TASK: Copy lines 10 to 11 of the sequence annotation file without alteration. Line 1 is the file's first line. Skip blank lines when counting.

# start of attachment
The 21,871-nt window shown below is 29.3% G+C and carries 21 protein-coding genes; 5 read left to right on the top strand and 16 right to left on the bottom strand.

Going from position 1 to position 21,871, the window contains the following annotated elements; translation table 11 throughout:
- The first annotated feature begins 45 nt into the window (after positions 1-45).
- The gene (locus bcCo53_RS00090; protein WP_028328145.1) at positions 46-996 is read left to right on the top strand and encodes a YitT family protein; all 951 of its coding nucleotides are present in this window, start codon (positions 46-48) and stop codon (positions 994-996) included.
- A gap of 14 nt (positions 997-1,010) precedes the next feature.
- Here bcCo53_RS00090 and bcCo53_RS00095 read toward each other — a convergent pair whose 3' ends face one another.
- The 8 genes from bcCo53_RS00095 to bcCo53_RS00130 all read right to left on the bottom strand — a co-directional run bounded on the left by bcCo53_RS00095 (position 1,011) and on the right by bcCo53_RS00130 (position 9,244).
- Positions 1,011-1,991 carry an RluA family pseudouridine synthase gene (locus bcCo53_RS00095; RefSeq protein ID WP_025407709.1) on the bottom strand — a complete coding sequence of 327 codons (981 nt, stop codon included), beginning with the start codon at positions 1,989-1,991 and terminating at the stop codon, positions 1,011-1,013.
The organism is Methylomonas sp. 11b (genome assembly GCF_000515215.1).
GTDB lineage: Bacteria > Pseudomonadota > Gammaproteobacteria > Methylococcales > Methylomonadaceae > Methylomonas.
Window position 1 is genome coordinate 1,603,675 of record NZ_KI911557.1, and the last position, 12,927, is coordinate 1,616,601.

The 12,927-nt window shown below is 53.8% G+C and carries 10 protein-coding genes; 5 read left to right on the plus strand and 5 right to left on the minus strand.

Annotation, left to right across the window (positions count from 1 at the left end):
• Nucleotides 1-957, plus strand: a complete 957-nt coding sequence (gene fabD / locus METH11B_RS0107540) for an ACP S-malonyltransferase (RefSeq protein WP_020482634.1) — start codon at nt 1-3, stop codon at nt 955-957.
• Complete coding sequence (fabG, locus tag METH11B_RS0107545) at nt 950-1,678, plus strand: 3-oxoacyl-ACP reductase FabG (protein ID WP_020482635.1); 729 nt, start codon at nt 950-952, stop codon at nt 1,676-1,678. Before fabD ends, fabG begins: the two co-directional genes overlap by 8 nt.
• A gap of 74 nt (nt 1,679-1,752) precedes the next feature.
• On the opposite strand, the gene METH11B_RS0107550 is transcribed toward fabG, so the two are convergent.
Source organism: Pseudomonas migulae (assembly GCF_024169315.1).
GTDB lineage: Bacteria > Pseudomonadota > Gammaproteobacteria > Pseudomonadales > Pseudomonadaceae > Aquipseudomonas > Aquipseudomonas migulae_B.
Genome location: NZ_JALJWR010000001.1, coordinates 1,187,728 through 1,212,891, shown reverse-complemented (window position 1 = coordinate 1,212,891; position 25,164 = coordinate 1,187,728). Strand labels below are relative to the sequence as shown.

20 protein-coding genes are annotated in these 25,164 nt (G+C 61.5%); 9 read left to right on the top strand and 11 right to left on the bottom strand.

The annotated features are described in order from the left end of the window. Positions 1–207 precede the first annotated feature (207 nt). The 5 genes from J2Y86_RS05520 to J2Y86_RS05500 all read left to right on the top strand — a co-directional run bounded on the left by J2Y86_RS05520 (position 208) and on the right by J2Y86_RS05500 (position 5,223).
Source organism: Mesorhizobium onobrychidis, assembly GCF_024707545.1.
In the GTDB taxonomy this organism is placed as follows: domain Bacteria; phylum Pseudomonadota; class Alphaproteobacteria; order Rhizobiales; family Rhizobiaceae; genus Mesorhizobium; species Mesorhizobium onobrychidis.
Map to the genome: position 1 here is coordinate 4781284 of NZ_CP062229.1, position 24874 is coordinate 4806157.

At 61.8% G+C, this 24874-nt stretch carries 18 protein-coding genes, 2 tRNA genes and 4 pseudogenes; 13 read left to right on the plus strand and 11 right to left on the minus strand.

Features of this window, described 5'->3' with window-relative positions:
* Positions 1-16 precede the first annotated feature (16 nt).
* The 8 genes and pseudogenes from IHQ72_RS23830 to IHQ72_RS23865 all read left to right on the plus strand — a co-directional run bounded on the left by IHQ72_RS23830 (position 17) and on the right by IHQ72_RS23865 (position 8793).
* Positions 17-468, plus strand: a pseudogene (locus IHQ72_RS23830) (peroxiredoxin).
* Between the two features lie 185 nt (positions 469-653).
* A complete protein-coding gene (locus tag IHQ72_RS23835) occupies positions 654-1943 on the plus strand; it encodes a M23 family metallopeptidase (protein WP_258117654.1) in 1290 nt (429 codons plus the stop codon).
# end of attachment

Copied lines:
GTDB lineage: Bacteria > Pseudomonadota > Gammaproteobacteria > Methylococcales > Methylomonadaceae > Methylomonas.
Window position 1 is genome coordinate 1,603,675 of record NZ_KI911557.1, and the last position, 12,927, is coordinate 1,616,601.